In Jewish tradition, Passover is known as the time of freedom. In some Jewish circles this year, it will be the holiday of free verse.
Two prominent Jewish poets will compose original works, on a Pesach theme, on the Internet, on deadline, as part of QuickMuse.com, a Web site that describes itself as “a cutting contest, a linguistic jam session, a series of on-the-fly compositions.”
The students at the Stella K. Abraham High School for Girls heard their assistant principal’s voice over the intercom system Monday morning. “I have a very important announcement to make,” Tzipora Meier said. Looking at the concerned faces of people in her office, she knew what was on their mind — the violence in Israel.
For centuries, women have had to go to the only authorities available, male rabbis, when questions arise about perhaps the most intimate of issues — their sex lives.
But now, for the first time, there is a female Orthodox legal expert on American soil trained to respond to issues such as mikveh, a woman’s monthly cycle and couples’ fertility/infertility problems — issues that many rabbis’ wives’ have dealt with, on a more informal basis, in the past.
There’s a sure-fire line in every Holocaust movie, almost a laugh-line for audiences by now, that cues the viewer to know that the character — usually a fussy intellectual — is not only a fool but someone who will definitely be killed by the end of the first reel. The line? “But this is the country of Beethoven, Goethe and Schiller!”Sure, pal. Now do the movie’s hero a favor and get out of the way.“We’ve seen that argument,” says novelist Thane Rosenbaum. “‘I am German. I am German like you.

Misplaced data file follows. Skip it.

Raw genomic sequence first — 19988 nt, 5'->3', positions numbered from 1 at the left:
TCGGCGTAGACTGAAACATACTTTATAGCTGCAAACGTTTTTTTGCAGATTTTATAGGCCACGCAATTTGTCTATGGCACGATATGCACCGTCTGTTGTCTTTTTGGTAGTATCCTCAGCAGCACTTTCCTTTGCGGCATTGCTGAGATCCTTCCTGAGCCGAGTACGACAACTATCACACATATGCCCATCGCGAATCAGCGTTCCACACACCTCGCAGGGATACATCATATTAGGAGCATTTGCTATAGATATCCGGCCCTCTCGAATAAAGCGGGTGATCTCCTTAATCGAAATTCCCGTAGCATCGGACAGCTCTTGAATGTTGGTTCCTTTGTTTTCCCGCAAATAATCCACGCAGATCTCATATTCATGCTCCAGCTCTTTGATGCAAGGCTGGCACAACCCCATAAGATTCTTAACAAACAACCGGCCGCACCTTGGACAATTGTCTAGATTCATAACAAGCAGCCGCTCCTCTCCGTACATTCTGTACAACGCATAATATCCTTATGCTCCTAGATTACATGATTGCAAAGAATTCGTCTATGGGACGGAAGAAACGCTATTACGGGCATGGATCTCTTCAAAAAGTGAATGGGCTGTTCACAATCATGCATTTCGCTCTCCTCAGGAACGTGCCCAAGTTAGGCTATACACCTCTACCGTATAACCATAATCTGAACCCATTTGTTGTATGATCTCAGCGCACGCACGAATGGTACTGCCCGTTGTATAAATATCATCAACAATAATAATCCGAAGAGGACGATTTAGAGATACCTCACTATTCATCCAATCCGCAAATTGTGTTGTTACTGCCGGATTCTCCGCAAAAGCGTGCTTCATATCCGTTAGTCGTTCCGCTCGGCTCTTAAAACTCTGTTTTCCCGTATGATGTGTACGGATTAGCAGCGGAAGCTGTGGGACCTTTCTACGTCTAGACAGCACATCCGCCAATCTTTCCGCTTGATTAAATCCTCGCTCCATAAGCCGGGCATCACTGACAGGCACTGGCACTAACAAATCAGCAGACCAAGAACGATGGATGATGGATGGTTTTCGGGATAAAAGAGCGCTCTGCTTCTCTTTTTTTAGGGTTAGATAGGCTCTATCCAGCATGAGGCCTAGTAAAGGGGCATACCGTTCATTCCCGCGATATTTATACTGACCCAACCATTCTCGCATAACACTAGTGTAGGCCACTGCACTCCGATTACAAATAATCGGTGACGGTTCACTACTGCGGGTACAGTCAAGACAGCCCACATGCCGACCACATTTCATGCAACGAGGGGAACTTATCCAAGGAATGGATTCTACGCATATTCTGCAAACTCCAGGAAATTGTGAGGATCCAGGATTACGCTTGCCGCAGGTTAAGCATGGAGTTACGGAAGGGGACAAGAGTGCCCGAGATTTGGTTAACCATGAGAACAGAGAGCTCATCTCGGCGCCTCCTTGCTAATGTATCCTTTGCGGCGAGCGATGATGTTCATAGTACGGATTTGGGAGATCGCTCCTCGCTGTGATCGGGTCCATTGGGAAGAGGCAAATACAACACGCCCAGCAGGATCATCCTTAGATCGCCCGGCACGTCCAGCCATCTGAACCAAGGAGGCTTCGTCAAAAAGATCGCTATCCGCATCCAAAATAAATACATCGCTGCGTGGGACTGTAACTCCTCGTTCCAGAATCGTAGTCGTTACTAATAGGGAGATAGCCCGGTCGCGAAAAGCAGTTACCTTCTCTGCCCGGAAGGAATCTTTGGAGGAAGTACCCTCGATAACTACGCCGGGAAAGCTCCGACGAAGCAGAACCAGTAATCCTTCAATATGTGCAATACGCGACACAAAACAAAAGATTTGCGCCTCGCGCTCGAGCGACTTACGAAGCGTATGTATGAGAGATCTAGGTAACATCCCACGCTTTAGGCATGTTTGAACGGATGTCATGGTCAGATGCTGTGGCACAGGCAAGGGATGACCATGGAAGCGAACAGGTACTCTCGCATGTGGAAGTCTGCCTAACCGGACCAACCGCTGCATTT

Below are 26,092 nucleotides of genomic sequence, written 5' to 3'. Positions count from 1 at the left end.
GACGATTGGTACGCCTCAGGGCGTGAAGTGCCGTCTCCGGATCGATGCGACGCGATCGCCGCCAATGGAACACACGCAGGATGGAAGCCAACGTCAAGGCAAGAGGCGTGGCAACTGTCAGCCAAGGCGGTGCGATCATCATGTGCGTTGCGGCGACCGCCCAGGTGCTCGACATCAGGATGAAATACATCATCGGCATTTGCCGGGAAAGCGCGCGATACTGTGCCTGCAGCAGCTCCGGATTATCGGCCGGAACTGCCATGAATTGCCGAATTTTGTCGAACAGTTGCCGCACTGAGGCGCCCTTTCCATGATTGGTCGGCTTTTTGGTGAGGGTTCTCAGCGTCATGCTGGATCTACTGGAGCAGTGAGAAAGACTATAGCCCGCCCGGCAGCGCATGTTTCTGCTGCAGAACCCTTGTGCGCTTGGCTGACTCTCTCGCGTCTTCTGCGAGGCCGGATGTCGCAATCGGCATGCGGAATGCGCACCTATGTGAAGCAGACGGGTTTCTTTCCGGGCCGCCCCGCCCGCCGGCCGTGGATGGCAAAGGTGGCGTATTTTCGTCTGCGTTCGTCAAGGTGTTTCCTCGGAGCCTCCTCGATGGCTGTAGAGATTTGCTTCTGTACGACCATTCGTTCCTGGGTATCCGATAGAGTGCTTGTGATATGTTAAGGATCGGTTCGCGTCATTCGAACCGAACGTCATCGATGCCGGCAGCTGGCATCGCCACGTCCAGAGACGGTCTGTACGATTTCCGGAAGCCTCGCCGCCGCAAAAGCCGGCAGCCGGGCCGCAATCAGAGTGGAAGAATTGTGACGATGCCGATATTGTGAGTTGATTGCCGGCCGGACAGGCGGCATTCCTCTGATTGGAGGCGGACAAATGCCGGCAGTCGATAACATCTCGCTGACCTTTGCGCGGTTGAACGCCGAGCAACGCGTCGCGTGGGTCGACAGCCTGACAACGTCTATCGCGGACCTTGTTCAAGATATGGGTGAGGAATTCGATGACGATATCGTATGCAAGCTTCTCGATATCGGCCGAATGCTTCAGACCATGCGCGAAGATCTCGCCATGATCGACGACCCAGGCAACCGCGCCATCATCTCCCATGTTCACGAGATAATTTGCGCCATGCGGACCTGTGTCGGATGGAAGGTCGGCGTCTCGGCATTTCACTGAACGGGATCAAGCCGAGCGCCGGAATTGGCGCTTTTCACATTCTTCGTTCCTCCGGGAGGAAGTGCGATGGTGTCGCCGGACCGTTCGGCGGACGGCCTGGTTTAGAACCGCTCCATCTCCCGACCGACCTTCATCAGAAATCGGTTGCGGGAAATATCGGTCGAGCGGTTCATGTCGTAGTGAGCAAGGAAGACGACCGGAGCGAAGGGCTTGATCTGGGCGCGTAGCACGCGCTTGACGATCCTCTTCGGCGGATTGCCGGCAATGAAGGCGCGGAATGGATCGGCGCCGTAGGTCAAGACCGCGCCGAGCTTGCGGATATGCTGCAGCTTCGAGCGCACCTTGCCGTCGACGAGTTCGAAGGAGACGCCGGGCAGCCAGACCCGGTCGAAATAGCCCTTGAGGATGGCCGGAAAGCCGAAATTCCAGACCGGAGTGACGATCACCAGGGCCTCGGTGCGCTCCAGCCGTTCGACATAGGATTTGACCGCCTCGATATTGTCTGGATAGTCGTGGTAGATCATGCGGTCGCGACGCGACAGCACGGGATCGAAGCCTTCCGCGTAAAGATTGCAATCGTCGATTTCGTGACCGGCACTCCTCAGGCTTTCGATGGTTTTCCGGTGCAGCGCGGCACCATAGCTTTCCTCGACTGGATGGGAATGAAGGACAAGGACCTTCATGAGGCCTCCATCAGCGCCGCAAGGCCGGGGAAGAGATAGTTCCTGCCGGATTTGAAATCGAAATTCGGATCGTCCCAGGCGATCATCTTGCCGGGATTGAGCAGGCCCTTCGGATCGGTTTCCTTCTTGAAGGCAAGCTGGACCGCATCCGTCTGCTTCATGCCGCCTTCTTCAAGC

The Jewish summer is haunted and insiders know it. The 21 days of the Hebrew calendar, falling this year between July 3 and July 24, contain the looping anniversaries of misjudgment, from the Golden Calf and the breaking of the Ten Commandments to the Nazi liquidation of the Kovno Ghetto; from Babylonians and later Romans destroying Jerusalem, to the twin burnings of the Temple, to the triple kidnappings of Israeli soldiers in the summer of ’06.The new moon of Av is a bad moon rising. Lock the barn and don’t scare the horses.
Eric Alterman, the media analyst, has always been sensitive, touchy even, on the question of “dual loyalty,” the belief that somewhere an anti-Semite is keeping tabs on the extent to which an American Jew’s support for Israel justifies Jew hatred.Few anti-Semites, though, have been as persistent, even merciless, in exploring dual loyalty as has Alterman, a Jew who admits to a dash of dual loyalty all his own.A columnist for The Nation, and a professor of journalism at Brooklyn College, in 2003 he essayed a column on Iraq in which he was concerned that the “primary in
Miriam Bram heard about the Holocaust at home all her life. Three of her grandparents are survivors.
She learned the facts in high school, and visited the death camps last year in Poland.
This week, during her summer vacation, Bram’s Holocaust education continued — on the 15th floor of the U.S. Federal District Court in lower Manhattan.
Bram, 18, a sophomore at Stern College for Women, attended the denaturalization trial of Jack Reimer, a Ukrainian-born retiree accused of concealing his activities as an SS guard during World War II.
Most visitors to a dried-out riverbed along the Israeli-Jordanian border, halfway between the Dead Sea and Eilat, see only bare dessert. Bernard Lander pictures a university campus there.
Lander, president of Touro College, announced this week that the Manhattan-based school will establish a branch, Touro’s third in Israel, in the Jordan Valley.
For some students, summer vacation isn’t a vacation from studying or from community service. While many high school and college students spend June through August making money or working on their tans, others use the time giving their time. This summer there were members of the American Jewish Society for Service who built Habitat for Humanity houses in Wyoming, and volunteers from Yeshiva and University Students for the Spiritual Revival of Soviet Jewry group who tutored at Jewish camps in the former Soviet Union.